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No. 251 "Vital Articles on Science/Creation" May 1994
Star Formation and Genesis 1
by James Stambaugh *
Copyright (c) 1994 by I.C.R.
All Rights Reserved
* James Stambaugh, M.L.S., M.Div., is Librarian for the Institute for
Most astronomers accept the idea that stars form by gravitational
collapse of a cloud of gas and dust, and that this process takes a
minimum of 210,000 years. The consensus is that it was the Big Bang
that made all this possible. There are Christians who assert that the
Bible can be harmonized with the Big Bang and this process of star
formation. Dr. Hugh Ross, an astronomer and minister, is the most
prominent spokesman for this position. He postulates that the sun was
formed before the earth and that it is wrong to view Genesis 1:14-19 as
an account of the actual creation of the sun, moon, and stars. All God
tD do was to clear the cloudy atmosphere so that these celestial objects
simply "appeared" or became visible. E. J. Young, a Hebrew scholar,
takes the opposite view: 'That the heavenly bodies are made on the
fourth day and that the earth had received light from a source other
than the sun is not a naive conception, but is a plain and sober
statement of the truth." These interpretations are at odds with each
other, so both cannot be true. At least one of them contradicts what
God said in Genesis 1:14-19 concerning Day 4.
Throughout the Genesis 1 narrative God speaks and something happens
as a result. These commands are characterized by the wording: "Let
there be ____." One such command appears in verse 3 (light); two in
verse 6 (expanse and divided waters); two in verse 9 (waters gathered
and appearance of dry ground); one in verse 11 (sprouting plants); one
in verse 14 (luminaries); two in verse 20 (sea creatures and flying
animals); one in verse 24 (land animals); and one in verse 26 (man).
All, with the exception of one, are used in the sense of God speaking to
His creation. In the exception, one gets the sense of one member of the
Godhead speaking to the others: "Let us make man." This command (i.e.:
"Let there be ____") is known as a _jussive_. God used this command
consistently in the first six instances to refer to something brought
into existence that did not previously exist. Regardless of whatever
these commands signify, _ex nihilo_ (out of nothing) or _de novo_
(something new), they represent a fundamental change in the object that
is "created." One may wonder, since no clues in the text suggest another
view, why in the command concerning the luminaries, Dr. Ross proposes
something radically different:
The sun, moon, and stars are mentioned on the fourth day, and the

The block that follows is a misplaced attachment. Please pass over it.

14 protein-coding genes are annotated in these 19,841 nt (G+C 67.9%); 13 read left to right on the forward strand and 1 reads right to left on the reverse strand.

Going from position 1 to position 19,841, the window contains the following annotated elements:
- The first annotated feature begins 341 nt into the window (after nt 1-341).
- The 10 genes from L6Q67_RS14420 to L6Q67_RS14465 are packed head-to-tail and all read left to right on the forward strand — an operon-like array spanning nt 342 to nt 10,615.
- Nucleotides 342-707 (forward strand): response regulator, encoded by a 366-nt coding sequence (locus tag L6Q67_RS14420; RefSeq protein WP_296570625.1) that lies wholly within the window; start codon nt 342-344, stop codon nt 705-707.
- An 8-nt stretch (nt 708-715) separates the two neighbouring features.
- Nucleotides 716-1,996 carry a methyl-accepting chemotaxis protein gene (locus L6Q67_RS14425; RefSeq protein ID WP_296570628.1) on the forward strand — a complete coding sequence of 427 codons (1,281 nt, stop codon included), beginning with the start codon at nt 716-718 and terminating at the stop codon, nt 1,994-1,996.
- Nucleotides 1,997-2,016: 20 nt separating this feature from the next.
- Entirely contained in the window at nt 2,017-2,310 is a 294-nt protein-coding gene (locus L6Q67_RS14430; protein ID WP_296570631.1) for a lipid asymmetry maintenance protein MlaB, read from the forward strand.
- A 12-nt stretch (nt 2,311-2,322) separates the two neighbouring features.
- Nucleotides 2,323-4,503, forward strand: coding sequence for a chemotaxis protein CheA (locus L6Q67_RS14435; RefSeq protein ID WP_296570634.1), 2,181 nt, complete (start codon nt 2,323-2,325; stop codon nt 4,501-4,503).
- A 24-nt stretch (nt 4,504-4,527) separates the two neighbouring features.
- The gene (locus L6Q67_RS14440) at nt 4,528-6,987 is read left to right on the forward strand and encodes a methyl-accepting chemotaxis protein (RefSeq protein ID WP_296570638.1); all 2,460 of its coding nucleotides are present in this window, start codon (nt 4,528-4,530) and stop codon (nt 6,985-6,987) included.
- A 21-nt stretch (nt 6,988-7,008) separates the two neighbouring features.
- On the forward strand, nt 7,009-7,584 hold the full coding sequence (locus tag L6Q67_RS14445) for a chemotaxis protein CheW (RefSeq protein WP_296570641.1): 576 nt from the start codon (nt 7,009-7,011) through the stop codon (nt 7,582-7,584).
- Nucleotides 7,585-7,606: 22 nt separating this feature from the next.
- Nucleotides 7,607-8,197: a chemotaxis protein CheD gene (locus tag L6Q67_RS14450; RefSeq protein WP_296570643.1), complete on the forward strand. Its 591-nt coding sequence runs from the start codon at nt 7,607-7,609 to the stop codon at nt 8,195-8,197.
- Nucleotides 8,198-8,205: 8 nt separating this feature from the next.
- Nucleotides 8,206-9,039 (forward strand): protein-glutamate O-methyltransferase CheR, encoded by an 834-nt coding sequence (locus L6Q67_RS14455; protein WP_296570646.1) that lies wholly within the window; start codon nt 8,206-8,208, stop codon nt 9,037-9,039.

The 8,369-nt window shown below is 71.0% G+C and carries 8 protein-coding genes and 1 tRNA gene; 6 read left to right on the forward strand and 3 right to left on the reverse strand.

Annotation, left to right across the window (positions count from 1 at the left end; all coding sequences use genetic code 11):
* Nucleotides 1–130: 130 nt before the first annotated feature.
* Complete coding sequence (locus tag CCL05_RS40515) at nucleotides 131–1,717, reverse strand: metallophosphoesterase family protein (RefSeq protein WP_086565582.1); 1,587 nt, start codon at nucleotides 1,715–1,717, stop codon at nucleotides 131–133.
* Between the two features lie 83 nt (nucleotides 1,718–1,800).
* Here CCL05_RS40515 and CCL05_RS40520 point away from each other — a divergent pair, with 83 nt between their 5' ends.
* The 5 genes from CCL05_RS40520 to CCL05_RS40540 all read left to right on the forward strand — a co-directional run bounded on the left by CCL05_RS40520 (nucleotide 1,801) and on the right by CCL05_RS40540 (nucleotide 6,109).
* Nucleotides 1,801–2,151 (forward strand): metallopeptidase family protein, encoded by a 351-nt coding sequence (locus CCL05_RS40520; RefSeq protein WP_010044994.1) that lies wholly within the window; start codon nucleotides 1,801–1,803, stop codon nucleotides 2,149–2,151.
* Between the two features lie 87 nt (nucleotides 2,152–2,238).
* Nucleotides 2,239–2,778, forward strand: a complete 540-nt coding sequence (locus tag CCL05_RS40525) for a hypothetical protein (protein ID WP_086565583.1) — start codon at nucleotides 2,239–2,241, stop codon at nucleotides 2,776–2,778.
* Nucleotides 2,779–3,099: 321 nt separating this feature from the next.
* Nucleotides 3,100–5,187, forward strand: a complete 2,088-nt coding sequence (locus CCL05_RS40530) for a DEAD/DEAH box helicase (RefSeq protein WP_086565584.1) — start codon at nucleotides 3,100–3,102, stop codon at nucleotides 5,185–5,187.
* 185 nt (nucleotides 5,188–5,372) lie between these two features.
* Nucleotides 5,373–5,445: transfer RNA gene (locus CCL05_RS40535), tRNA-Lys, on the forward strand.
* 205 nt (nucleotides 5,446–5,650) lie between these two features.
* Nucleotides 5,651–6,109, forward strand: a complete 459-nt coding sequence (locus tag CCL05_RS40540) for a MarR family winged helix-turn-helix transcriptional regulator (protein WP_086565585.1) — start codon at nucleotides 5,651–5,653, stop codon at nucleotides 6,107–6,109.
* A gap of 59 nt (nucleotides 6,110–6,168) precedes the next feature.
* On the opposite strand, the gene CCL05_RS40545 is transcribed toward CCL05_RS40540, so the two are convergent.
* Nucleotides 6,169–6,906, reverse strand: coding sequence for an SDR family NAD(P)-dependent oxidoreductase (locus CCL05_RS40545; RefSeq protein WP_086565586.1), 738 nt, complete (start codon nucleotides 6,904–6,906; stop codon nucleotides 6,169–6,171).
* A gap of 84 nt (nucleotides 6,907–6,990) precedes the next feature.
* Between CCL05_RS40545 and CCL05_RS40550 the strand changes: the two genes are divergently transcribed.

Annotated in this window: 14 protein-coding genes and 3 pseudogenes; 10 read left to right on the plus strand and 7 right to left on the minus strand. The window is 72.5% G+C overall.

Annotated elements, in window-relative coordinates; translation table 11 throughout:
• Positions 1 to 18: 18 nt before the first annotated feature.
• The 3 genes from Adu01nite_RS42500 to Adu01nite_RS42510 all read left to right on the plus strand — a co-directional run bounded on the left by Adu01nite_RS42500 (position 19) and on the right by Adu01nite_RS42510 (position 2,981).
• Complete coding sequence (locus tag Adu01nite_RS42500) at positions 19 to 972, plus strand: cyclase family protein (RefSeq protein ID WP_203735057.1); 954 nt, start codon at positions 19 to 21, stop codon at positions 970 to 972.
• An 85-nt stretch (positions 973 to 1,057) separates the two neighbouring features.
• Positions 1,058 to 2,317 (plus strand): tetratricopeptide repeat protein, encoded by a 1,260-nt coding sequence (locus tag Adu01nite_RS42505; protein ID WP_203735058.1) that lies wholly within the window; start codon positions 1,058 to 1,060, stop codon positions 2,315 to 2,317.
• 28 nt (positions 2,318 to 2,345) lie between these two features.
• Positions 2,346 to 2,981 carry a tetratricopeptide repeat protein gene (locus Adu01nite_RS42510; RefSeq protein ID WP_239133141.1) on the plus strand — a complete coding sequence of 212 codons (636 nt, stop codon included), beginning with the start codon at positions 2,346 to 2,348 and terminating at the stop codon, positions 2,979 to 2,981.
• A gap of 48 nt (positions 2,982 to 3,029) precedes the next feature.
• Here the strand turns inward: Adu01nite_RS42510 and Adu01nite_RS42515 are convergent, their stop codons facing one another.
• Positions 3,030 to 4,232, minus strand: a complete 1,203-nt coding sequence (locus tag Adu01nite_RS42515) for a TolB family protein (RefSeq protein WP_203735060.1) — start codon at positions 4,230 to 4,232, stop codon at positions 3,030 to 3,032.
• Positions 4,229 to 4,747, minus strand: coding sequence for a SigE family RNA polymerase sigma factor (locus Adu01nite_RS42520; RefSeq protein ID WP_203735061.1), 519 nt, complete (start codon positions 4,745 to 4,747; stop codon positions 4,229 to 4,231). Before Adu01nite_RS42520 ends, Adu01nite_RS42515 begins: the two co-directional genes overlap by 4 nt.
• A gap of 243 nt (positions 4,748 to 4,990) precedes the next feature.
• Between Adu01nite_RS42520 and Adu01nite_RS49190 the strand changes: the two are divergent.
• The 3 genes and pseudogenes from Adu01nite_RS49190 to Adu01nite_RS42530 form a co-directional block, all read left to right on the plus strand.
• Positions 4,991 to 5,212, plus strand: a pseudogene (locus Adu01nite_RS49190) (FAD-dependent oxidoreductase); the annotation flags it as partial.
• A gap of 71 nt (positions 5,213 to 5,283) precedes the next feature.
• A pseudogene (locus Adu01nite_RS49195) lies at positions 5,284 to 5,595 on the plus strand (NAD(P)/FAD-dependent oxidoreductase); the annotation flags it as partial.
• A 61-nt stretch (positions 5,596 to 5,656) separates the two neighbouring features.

opening sentence for the fourth day uses the Hebrew word "hayah"
-- "let there appear the sun, moon, and stars." So what the text
is telling us is on the first day, the cloud layer was
transformed from opaque to translucent so light could come
through; on the fourth day, the clouds broke so that the observer
on the surface of the ocean for the first time, could see the
sun, moon, and stars.
If this is truly the correct interpretation, then this exceptional
command on Day 4 would represent the only non-creative command God
issued in Genesis 1. All the other commands, as even Dr. Ross notes,
are a creation of something that was not in existence before the
command. We should ask: What is so exceptional about this command that
requires such a radically different interpretation? It would appear,
from reading Genesis 1, that each of God's commands brought something
into existence that did not previously exist!
Hebrew Verb Construction
While the Hebrew language may seem frightening to some, it really is
not. The style of writing of Genesis 1 is historical, using the
_waw-consecutive_ to express consecutive action (waw=and). Biblical
historians use this style to: "express actions, events, or states, which
are to be regarded as the temporal or logical sequence of actions,
events, or states mentioned immediately before." What this means for
Genesis 1 is that God describes a sequence of events that occur one
after the other throughout the creation week. We see this sequence
reflected in the English as "And God said," "And there was," or "And it
was," with which each verse in Genesis 1 begins. Each occurrence
signifies that some action followed another in a real time sequence.
This is very important as it relates to the events of Genesis 1.
Francis Andersen observes: "A string of WP (waw-consecutive) clauses in